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Medicine: Professor Anna Huttenlocher publishes book on synaptic pruning

11 July 2023 Life Members

Professor Anna Huttenlocher, Life Member of Clare Hall, has published a book titled From Loss to Memory: Behind the Discovery of Synaptic Pruning (Cambridge University Press, 2023)

Physician scientist Anna Huttenlocher is a Professor at University of Wisconsin, Madison and a member of the National Academy of Medicine. Her laboratory studies cell migration in inflammation and cancer. She directed the MD-Ph.D. program at UW-Madison and is a committed mentor to the next generation of physicians and biomedical scientists.

Professor Huttenlocher was a visiting fellow in 2021 at Clare Hall, where she wrote From Loss to Memory. The book asks the following question: how do the billions of connections between neurons in our brain change as we learn and remember? This is the story of the discovery and the discoverer of synaptic pruning, the process of synapse elimination central to making us who we are. Taking the reader from Professor Peter Huttenlocher’s childhood in wartime and post-war Germany to his emigration to the US to reunite with his mother and the launch and progress of a career in medicine and research, we uncover the motivations and process of scientific discovery that led to an unexpected leap in our understanding of the human brain. Decades after the discovery, the importance of synaptic pruning to early learning, autism, schizophrenia, Alzheimer’s disease and other conditions are now in the process of being uncovered.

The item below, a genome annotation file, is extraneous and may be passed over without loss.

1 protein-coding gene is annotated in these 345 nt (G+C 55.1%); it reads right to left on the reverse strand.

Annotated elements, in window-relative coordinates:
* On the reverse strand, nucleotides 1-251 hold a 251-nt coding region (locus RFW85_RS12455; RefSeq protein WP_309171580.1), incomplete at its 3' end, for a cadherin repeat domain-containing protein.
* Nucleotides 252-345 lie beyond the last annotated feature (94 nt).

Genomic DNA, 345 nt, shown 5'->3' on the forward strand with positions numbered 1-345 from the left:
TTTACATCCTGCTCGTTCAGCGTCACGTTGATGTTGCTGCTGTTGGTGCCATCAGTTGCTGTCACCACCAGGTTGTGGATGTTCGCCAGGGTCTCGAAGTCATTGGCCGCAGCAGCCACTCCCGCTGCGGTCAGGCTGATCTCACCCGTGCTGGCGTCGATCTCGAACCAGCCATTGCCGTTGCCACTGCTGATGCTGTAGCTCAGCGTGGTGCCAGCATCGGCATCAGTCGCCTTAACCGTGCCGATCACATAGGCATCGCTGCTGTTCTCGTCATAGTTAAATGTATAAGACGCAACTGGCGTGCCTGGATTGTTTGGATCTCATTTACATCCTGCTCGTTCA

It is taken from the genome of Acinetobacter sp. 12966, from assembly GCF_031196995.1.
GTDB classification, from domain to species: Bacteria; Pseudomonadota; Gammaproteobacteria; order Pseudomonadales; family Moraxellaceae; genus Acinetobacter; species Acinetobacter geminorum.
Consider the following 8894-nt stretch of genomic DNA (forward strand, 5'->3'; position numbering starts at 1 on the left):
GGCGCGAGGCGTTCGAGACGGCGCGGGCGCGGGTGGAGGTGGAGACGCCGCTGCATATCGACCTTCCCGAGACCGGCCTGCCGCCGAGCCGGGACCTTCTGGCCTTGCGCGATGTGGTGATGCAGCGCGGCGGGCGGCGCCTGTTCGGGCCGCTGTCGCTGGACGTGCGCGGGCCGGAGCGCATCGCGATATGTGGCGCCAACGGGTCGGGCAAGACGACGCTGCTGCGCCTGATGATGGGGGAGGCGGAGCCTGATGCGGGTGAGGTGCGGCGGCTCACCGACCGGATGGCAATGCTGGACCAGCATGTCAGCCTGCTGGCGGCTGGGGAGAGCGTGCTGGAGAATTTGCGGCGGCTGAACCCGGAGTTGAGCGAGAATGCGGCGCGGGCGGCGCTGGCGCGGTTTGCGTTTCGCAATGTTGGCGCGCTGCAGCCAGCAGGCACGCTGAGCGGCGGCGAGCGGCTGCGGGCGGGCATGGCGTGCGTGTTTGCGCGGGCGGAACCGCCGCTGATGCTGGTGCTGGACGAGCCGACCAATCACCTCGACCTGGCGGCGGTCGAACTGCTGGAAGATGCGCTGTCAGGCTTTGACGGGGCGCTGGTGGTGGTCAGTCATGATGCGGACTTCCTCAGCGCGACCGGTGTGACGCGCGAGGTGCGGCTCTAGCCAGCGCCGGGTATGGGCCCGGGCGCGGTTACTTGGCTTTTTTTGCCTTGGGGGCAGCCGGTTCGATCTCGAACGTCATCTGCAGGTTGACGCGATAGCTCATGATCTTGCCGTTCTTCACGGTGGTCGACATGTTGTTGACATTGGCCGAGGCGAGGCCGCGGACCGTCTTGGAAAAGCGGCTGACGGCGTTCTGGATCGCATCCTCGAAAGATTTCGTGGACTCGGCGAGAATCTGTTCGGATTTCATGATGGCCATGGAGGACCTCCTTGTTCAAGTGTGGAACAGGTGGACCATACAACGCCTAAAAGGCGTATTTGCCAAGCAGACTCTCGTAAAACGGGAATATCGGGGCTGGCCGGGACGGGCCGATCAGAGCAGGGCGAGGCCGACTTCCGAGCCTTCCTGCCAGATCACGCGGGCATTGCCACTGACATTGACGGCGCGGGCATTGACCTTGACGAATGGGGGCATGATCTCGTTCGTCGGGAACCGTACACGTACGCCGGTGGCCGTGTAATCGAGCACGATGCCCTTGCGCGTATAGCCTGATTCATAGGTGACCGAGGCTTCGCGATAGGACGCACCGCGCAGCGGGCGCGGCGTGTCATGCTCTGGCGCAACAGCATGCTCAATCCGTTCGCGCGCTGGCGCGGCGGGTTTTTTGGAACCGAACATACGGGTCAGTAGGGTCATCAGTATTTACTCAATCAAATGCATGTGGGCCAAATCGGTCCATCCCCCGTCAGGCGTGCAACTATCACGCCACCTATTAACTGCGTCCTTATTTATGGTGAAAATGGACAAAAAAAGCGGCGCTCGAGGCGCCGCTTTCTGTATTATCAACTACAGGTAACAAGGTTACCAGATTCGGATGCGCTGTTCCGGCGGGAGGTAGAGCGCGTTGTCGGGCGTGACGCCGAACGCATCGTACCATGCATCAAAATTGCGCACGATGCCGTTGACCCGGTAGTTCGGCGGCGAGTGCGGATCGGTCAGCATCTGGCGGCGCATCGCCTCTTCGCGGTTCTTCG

This is the first book that describes the discovery of synaptic pruning, allowing readers to understand the subject in a new light. It is an engrossing biography of the scientist behind the discovery, from childhood in war-torn Germany to immigration and discoveries in medical science. Written in a topical and accessible way, this book discusses the potential for knowledge of synaptic pruning to further discoveries in brain function in areas such as learning, memory, autism, schizophrenia and neurodegeneration.